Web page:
Targeting the role of N-terminal methionine processing enzymes in Mycobacterium tuberculosis

Omonike A. Olaleye, William R. Bishai, Jun O. Liu

Research output: Contribution to journalArticle

Abstract

The discovery of anti-tuberculosis agents that target new pathways is crucial for effective short-term TB therapy that will limit the development of resistance. The clinical significance of multidrug-resistant and extensively drug-resistant strains of Mycobacterium tuberculosis, latent TB and Human Immunodeficiency Virus co-infection in tuberculosis patients have made the development of new antimycobacterials more imperative. A better understanding of the major pathways that are involved in the pathogenesis, survival, and dormancy of Mtb will aid in the identification of new drug targets. Here, we review the N-terminal methionine excision (NME) pathway as a potential drug target during host infection with M. tuberculosis. The removal of the N-terminal methionine is a requirement for some proteins prior to post-translational modifications and processing. Therefore, an understanding of the physiological relevance of the two families of enzymes at the center of NME - peptide deformylases and methionine aminopeptidases - has the prospect of adding novel targets and antimycobacterials to the pipeline.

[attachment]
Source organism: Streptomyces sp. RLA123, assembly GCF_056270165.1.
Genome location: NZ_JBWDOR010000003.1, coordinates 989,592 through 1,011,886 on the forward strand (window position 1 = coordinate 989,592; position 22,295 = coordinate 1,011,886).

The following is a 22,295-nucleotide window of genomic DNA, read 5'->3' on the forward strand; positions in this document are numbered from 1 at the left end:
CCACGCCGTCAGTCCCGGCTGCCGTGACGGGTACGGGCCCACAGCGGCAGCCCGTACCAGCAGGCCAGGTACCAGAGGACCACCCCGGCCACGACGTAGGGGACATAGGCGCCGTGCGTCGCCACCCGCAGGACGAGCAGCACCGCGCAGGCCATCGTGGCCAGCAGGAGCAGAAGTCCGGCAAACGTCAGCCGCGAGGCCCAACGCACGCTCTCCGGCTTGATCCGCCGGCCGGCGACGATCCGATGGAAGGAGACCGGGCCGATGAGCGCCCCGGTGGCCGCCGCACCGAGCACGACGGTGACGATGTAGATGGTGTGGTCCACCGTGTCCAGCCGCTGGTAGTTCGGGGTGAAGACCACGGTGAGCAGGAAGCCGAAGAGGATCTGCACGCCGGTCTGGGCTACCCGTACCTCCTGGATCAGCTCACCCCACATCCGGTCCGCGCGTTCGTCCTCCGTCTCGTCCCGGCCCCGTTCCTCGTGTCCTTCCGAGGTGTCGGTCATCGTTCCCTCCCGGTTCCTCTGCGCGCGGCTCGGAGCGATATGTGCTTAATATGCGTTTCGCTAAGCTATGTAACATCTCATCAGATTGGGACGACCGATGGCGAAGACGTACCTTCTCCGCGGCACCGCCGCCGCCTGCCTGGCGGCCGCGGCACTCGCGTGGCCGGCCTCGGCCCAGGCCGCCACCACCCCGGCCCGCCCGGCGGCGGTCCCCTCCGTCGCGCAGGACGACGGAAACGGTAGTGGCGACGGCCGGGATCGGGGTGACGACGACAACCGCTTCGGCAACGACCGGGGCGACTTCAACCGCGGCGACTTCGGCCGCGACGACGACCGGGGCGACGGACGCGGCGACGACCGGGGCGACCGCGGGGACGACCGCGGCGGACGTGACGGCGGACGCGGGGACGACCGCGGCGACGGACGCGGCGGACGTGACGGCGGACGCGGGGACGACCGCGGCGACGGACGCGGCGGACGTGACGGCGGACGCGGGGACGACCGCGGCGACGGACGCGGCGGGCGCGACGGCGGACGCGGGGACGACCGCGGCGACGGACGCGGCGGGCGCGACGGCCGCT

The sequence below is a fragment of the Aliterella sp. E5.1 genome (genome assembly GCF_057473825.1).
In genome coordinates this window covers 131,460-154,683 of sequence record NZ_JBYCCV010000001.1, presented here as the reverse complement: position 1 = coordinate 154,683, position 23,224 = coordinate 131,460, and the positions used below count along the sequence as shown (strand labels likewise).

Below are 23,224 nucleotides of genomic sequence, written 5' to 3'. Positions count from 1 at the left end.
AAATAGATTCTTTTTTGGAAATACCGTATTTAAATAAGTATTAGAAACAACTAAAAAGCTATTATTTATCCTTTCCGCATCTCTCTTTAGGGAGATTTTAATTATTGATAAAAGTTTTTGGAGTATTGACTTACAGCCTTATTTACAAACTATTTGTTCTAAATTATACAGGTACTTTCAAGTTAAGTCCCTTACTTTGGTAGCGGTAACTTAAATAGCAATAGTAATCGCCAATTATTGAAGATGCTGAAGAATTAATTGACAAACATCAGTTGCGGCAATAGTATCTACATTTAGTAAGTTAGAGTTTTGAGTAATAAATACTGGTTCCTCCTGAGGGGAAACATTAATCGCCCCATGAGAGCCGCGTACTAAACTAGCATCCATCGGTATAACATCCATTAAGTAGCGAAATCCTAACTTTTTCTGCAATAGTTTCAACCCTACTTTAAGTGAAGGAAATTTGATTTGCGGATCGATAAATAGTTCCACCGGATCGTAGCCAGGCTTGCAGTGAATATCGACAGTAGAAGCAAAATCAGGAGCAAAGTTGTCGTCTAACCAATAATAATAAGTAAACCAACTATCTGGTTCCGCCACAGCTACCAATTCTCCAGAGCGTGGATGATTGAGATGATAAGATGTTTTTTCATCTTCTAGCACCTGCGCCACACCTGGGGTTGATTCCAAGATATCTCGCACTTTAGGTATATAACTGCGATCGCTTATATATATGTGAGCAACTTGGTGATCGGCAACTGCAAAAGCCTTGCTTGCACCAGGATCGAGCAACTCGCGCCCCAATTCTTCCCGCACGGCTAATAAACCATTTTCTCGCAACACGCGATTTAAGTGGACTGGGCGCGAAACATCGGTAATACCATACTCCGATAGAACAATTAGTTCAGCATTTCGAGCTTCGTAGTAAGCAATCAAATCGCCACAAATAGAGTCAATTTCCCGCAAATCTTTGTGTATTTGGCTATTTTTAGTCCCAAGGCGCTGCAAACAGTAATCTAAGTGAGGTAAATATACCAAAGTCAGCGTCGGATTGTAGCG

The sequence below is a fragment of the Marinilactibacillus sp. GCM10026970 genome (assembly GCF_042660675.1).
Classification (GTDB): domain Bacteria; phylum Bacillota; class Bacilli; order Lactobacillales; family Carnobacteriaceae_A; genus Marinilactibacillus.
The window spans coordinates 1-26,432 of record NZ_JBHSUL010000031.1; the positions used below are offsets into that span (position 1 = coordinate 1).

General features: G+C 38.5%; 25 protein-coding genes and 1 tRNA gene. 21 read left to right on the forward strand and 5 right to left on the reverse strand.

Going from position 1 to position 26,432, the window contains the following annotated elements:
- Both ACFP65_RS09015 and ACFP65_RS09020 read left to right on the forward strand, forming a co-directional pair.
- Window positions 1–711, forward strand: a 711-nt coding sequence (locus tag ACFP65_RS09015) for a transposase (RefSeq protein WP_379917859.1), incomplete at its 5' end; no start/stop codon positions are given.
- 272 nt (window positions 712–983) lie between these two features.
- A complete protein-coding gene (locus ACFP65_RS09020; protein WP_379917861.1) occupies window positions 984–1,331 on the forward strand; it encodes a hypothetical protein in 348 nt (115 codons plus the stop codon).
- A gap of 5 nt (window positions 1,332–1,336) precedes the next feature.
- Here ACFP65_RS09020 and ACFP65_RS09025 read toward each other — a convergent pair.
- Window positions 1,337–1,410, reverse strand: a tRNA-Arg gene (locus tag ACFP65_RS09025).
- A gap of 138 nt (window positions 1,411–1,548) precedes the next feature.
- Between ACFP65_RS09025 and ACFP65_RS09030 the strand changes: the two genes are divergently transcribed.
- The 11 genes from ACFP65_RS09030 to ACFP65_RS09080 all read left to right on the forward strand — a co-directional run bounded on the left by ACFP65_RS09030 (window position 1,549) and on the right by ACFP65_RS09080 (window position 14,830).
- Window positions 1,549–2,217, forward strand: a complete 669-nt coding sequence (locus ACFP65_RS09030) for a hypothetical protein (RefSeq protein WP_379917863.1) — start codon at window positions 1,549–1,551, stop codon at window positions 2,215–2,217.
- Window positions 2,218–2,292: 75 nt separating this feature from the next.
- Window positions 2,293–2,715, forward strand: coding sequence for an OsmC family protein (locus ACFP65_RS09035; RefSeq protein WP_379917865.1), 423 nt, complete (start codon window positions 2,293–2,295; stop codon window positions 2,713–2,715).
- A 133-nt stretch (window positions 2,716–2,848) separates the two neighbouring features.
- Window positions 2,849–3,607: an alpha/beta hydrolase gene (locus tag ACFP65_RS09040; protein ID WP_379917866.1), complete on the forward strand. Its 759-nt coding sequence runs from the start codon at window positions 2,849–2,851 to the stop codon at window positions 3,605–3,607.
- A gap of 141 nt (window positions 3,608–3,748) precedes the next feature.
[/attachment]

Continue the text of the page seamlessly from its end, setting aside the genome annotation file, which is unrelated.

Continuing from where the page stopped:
Original languageEnglish (US)
Pages (from-to)S55-S59
JournalTuberculosis
Volume89
Issue numberSUPPL.1
DOIs
StatePublished - Dec 1 2009

Keywords

  • Methionine aminopeptidase (MetAP)
  • Mycobacterium tuberculosis (Mtb)
  • N-Terminal methionine excision (NME)
  • Peptide deformylase (PDF)
  • Tuberculosis (TB)

ASJC Scopus subject areas

  • Microbiology
  • Immunology
  • Microbiology (medical)
  • Infectious Diseases

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